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Re: st: Elasticity


From   Richard Goldstein <richgold@ix.netcom.com>
To   statalist@hsphsun2.harvard.edu
Subject   Re: st: Elasticity
Date   Wed, 20 Apr 2005 15:15:29 -0400

The use of ratios in very problematic here.  There was a discussion
on this list several years ago -- below is my final statement at that
time, one that I continue to believe is correct:

Recently there was an incomplete discussion of the use of ratios in
regression.  I submit the following as a form of completion (and in part
because I feel guilty about not completing and then criticizing,
privately, someone who had submitted something incomplete to the list).

Ratios are often used in regression to "adjust" or "standardize" for
some factor such as size.  One can divide the ways this is used into two
classes, one of which is acceptable and the other of which is
(generally) not acceptable.

1. Acceptable:  If every variable in the regression is divided by the
   same factor there is no problem.  This is done for example, when
   turning everything into a "per capita" measurement; another example
   is weighted regression.  One needs, however, to be clear regarding
   what is meant by "every variable".  Say your regression has two
   predictors (X and Z) and you want to control for population size
   (POP); the basic regressions looks like (suppressing the subscript
   for individual observations):

          Y = b0 + b1X + b2Z + e

   When adjusted for population size, the regression should look like:

          Y/POP = b0/POP + b1(X/POP) + b2(Z/POP) + e/POP

   Leaving out any of these terms will cause problems.  See Stata's
   write-up on weighted regression for more on this.  (Note that
   inclusion of a constant in this last model is called for in the case
   where the first model includes b3POP.)

2. Unacceptable:  Sometimes it makes no sense to divide all variables by
   the denominator of the ratio; for example, in many health studies
   there is a desire to control for the size of the individual by using
   BMI (body mass index:  wt/(ht^2)) as a predictor; another example
   occurs in the study of strength where the desire is to adjust
   strength by the size of the muscle (or muscle fiber); note in the
   latter case that the ratio will now be the response variable.  If the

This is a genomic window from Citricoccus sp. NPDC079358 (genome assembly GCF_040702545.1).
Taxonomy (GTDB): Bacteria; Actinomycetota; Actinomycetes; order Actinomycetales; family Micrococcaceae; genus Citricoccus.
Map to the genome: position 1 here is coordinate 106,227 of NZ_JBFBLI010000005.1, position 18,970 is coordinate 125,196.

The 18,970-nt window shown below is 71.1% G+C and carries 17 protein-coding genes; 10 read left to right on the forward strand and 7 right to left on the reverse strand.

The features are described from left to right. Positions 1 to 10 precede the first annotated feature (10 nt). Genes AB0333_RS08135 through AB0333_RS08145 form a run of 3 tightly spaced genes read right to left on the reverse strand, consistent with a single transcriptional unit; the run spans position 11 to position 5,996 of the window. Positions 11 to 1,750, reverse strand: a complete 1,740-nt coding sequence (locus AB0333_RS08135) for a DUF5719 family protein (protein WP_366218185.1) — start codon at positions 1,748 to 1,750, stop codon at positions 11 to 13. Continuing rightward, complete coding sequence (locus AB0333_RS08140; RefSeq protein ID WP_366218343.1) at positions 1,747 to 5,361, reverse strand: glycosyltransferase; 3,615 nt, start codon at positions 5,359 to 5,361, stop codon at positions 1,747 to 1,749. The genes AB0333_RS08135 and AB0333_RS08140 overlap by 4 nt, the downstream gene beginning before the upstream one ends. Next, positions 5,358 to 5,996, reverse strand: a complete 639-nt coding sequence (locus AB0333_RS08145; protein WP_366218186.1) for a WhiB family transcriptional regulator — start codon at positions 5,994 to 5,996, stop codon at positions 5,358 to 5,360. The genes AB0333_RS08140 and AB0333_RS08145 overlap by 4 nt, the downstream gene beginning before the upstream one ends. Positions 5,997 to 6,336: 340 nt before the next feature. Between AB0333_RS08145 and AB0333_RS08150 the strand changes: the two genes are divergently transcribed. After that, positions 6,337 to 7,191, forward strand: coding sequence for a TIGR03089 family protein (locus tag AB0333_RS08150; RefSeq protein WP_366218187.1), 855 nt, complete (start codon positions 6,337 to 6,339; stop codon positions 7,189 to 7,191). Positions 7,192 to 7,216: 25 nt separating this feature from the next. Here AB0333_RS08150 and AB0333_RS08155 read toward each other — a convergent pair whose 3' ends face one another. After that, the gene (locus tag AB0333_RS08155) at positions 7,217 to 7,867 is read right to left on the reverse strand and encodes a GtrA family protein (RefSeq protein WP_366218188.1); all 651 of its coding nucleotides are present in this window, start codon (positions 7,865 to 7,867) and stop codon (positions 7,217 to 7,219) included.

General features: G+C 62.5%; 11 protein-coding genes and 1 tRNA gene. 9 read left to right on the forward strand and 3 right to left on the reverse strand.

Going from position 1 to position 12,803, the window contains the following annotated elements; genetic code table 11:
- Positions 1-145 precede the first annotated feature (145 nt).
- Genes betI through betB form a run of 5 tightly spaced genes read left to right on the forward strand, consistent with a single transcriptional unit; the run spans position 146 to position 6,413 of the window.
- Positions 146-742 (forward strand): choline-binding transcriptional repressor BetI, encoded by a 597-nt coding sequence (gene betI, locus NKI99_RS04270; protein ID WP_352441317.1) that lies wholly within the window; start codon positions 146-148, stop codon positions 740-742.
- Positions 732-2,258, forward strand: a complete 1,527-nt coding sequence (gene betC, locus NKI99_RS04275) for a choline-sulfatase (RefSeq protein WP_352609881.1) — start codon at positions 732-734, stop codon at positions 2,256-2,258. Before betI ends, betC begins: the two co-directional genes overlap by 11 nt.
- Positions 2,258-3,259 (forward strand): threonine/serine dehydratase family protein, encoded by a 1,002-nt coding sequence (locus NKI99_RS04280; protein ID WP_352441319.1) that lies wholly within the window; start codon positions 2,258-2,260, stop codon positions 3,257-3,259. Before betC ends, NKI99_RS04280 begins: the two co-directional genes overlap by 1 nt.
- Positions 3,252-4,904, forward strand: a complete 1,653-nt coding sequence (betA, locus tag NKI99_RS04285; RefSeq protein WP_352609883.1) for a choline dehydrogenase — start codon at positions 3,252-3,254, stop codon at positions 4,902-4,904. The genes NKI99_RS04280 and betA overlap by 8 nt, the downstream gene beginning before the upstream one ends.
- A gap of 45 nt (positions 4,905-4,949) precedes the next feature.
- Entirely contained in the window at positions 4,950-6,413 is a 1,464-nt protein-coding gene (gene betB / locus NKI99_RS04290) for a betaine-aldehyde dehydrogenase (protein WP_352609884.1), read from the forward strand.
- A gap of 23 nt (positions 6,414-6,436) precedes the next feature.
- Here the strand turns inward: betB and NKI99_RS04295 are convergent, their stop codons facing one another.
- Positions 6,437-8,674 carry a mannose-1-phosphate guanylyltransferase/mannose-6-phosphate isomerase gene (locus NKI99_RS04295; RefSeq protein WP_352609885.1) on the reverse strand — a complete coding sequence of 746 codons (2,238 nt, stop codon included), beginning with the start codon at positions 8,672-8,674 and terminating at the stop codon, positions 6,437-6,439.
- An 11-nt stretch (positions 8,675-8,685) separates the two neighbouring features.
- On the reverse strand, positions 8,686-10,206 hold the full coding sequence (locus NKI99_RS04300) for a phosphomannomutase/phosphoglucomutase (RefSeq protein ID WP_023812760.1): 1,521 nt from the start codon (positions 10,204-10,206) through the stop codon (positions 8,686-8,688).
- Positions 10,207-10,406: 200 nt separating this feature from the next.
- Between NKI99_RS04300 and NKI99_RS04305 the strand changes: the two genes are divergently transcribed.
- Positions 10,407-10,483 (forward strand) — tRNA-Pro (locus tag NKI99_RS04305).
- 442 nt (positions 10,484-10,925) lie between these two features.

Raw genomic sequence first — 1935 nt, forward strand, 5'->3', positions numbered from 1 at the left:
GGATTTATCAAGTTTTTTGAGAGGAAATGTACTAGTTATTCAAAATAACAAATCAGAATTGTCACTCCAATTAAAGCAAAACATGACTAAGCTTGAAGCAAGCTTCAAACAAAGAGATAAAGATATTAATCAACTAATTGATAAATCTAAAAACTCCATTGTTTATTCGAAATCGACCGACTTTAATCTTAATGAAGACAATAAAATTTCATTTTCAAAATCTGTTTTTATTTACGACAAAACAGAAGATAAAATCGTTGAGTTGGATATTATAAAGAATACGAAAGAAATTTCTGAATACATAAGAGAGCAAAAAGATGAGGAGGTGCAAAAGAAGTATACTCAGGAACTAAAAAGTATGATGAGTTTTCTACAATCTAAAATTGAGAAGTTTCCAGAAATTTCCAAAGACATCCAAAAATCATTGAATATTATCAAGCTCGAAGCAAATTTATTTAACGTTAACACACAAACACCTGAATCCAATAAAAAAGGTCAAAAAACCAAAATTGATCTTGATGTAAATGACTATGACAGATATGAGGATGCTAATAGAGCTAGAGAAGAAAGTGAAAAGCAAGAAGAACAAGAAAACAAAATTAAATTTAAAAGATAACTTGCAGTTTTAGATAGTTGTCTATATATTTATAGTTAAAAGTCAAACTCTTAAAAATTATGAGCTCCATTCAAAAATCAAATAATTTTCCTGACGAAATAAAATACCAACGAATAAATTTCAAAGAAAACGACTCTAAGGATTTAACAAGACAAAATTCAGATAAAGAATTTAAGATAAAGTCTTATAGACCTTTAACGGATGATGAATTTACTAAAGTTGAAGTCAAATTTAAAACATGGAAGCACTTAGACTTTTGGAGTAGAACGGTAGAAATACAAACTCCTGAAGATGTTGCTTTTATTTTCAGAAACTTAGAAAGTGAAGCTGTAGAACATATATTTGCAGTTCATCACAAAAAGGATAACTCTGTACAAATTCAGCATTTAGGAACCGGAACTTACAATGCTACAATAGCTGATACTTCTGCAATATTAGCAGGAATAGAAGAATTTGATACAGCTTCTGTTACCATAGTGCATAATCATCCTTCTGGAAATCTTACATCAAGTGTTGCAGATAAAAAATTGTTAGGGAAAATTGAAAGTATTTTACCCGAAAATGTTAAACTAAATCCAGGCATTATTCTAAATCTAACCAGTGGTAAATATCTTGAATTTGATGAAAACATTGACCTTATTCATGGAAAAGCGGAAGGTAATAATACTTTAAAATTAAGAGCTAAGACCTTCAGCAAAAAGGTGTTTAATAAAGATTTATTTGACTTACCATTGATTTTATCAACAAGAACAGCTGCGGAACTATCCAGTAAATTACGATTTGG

set of predictors include any demographic variables (e.g., sex, age),
   then clearly one will not want to divide the demographic predictor by
   the denominator of the ratio.  The issue here is mostly easily, I
   think, seen by observing that the ratio is an interaction term, but
   that the regression does not (usually) include the accompanying main
   effect terms; this is, among other things, a violation of the
   "marginality" principle (fn. 1).  In general, one does not want to
   automatically include an interaction term without its component
   parts.  Further, the inclusion of an interaction term has
   implications about the form of the adjustment:  use of BMI without
   either height or weight has implications for the way that size is
   adjusted and these implications may be wrong.  The answer is to
   multiply out the ratio; e.g., if the ratio is in the response
   variable, multiply everything on the right by the denominator; if the
   ratio is in a predictor, add the component main effects to the model
   and see if the interaction (ratio) adds anything.  A good discussion
   of this case, with explicit advice, can be found in Kronmal, R.A.
   (1993), "Spurious correlation and the fallacy of the ratio standard
   revisited," _Journal of the Royal Statistical Society, series A_,
   156:  379-392.

-----------------------------

1. For example, including one main effect but not the other implies that
   the intercept but not the slope is independent of the other main
   effect.  For more, see Nelder, J.A.  (1998), "The selection of terms
   in response-surface models -- How strong is the weak-heredity
   principle?", _The American Statistician_, 52:  315-8.

Rich Goldstein

Rita Luk wrote:

Hi Statalist,

Please excuse me that this is not exactly a question about Stata, but I
think professionals here can help.

For a regression equation:  X/Y = a + bZ + cK + error where X, Y, Z and K
are variables. Given estimates of the coefficients b and c, what is the
formula for the marginal effect of Z on X ie. dX/dZ, and the formula for the
elasticity of X with respect to Z.

I know how to get the elasticity when the Dependent is a variable in level,
but do not know how when the dependent is a ratio.

Your information on the formula or reference materials are much appreciated.


Thank you very much for your precious time.

Rita Luk
Research Officer
Ontario Tobacco Research Unit
Toronto, Ontario

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